DE SAULLES, MARTIN (2007) e-Government and patterns of innovation in the public sector In: Proceedings of the 7th European conference on e-Government, 21-22 Jun 2007, The Hague, Netherlands, 21-22 June 2007.Full text not available from this repository.
Patterns of industrial innovation and the relationship between innovation and economic development have been a growing area of interest for economists for the last 60 years. The focus of most of this research has been on innovation in industrial settings where the development of new technologies and manufacturing processes have provided researchers with a rich source of data for analysis. More recently, there has been a growing acceptance that more research needs to be undertaken on innovation in the service sector, particularly since services account for approximately two thirds of the gross domestic product (GDP) in developed economies. The adoption and widespread use of new information and communication technologies (ICTs) by service sector firms has been a focus of study for much of this research. Richard Barras’s notion of a Reverse Product Cycle operating in the service sector has been useful in helping to understand some of the differences in the dynamics of innovation between manufacturing and service firms. However, much less attention has been paid to innovation in the public sector. The development of e-government programmes and initiatives across a number of developed economies as well as the more widespread deployment of ICTs across the public sector offers some interesting potential for research. This paper examines a range of innovations across the UK public sector and considers the extent to which existing concepts of the innovation process are appropriate in such a setting. Evidence is drawn from a range of case studies emerging from the EU Publin Project and several UK National Audit Organisation studies. It is argued that while Barras’s Reverse Product Cycle offers a useful framework within which to consider such innovations, there may be limitations when it is applied to public sector bodies.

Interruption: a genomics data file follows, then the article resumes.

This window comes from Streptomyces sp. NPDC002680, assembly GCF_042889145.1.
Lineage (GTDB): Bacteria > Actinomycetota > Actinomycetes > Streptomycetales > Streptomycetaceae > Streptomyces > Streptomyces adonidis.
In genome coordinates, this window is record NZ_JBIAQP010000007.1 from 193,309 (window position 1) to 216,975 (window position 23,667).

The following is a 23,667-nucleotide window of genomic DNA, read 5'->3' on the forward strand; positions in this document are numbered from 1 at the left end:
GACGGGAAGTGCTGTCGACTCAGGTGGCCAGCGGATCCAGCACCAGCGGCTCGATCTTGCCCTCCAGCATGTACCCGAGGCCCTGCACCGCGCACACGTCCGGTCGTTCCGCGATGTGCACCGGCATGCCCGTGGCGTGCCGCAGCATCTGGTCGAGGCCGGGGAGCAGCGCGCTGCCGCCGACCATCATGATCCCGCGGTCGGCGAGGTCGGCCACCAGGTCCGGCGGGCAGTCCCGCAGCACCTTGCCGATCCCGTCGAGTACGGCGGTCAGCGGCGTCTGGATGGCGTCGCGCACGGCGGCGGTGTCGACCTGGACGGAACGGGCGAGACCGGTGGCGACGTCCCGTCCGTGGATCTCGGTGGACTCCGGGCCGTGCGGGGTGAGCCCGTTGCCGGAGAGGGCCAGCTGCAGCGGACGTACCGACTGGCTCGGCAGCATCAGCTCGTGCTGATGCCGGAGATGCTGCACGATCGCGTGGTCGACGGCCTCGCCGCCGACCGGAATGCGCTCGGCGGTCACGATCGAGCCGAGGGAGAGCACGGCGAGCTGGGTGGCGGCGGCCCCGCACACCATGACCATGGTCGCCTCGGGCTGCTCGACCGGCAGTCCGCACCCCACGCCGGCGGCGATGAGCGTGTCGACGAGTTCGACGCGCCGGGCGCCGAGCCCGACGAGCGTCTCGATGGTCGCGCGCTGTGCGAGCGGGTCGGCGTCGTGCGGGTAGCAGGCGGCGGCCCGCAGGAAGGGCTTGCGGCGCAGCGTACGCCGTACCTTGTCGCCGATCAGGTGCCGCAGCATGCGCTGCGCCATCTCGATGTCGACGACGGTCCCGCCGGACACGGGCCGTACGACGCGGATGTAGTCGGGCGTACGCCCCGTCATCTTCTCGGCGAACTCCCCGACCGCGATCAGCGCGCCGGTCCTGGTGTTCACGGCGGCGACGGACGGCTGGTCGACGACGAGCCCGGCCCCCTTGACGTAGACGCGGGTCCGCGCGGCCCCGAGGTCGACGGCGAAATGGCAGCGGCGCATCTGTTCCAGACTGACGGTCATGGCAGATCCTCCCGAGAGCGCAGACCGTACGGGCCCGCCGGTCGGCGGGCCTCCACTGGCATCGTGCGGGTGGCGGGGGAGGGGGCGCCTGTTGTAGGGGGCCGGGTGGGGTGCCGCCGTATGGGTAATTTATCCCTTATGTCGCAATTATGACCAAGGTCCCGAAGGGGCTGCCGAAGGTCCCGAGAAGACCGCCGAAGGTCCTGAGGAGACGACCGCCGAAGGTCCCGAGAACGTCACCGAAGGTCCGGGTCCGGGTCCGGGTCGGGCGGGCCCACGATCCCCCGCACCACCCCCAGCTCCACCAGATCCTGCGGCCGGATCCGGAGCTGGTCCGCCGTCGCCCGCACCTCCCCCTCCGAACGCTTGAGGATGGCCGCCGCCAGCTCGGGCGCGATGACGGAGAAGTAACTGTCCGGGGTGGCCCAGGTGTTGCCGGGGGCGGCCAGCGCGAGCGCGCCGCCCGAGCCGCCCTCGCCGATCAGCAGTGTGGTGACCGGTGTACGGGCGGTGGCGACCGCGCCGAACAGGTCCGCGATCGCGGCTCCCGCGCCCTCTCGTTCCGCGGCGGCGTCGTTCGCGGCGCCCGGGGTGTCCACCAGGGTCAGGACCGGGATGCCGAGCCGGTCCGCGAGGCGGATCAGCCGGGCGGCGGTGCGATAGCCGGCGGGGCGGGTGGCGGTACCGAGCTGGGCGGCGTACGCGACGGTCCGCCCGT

|Item Type:||Contribution to conference proceedings in the public domain ( Full Paper)|
|Uncontrolled Keywords:||e-Government; innovation; organisational change|
|Subjects:||L000 Social Sciences > L200 Politics|
|Faculties:||Faculty of Science and Engineering > School of Computing, Engineering and Mathematics > Social Informatics|
|Date Deposited:||13 Nov 2007|
|Last Modified:||08 Feb 2013 14:10|
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